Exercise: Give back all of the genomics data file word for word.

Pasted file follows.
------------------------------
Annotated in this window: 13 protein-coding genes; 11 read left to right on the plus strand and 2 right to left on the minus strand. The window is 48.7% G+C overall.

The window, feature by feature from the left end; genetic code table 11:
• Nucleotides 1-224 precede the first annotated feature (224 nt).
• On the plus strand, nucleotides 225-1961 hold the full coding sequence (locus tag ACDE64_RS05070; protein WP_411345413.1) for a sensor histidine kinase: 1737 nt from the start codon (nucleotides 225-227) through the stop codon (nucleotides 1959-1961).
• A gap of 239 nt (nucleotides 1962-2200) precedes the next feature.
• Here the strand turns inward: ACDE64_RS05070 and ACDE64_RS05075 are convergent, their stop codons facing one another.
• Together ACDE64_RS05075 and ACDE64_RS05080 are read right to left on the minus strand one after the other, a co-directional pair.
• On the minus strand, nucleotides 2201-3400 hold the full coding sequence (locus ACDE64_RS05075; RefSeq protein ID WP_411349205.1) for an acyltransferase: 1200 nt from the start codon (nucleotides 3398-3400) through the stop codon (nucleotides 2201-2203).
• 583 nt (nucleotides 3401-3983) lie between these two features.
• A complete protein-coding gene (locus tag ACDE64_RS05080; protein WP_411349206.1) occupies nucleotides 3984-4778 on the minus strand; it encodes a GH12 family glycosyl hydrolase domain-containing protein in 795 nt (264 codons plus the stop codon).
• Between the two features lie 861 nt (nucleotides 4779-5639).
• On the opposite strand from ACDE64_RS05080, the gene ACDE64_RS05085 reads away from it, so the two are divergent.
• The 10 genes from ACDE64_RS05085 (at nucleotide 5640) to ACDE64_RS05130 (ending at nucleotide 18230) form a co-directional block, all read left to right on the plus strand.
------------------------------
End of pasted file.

Annotated in this window: 13 protein-coding genes; 11 read left to right on the plus strand and 2 right to left on the minus strand. The window is 48.7% G+C overall.

The window, feature by feature from the left end; genetic code table 11:
• Nucleotides 1-224 precede the first annotated feature (224 nt).
• On the plus strand, nucleotides 225-1961 hold the full coding sequence (locus tag ACDE64_RS05070; protein WP_411345413.1) for a sensor histidine kinase: 1737 nt from the start codon (nucleotides 225-227) through the stop codon (nucleotides 1959-1961).
• A gap of 239 nt (nucleotides 1962-2200) precedes the next feature.
• Here the strand turns inward: ACDE64_RS05070 and ACDE64_RS05075 are convergent, their stop codons facing one another.
• Together ACDE64_RS05075 and ACDE64_RS05080 are read right to left on the minus strand one after the other, a co-directional pair.
• On the minus strand, nucleotides 2201-3400 hold the full coding sequence (locus ACDE64_RS05075; RefSeq protein ID WP_411349205.1) for an acyltransferase: 1200 nt from the start codon (nucleotides 3398-3400) through the stop codon (nucleotides 2201-2203).
• 583 nt (nucleotides 3401-3983) lie between these two features.
• A complete protein-coding gene (locus tag ACDE64_RS05080; protein WP_411349206.1) occupies nucleotides 3984-4778 on the minus strand; it encodes a GH12 family glycosyl hydrolase domain-containing protein in 795 nt (264 codons plus the stop codon).
• Between the two features lie 861 nt (nucleotides 4779-5639).
• On the opposite strand from ACDE64_RS05080, the gene ACDE64_RS05085 reads away from it, so the two are divergent.
• The 10 genes from ACDE64_RS05085 (at nucleotide 5640) to ACDE64_RS05130 (ending at nucleotide 18230) form a co-directional block, all read left to right on the plus strand.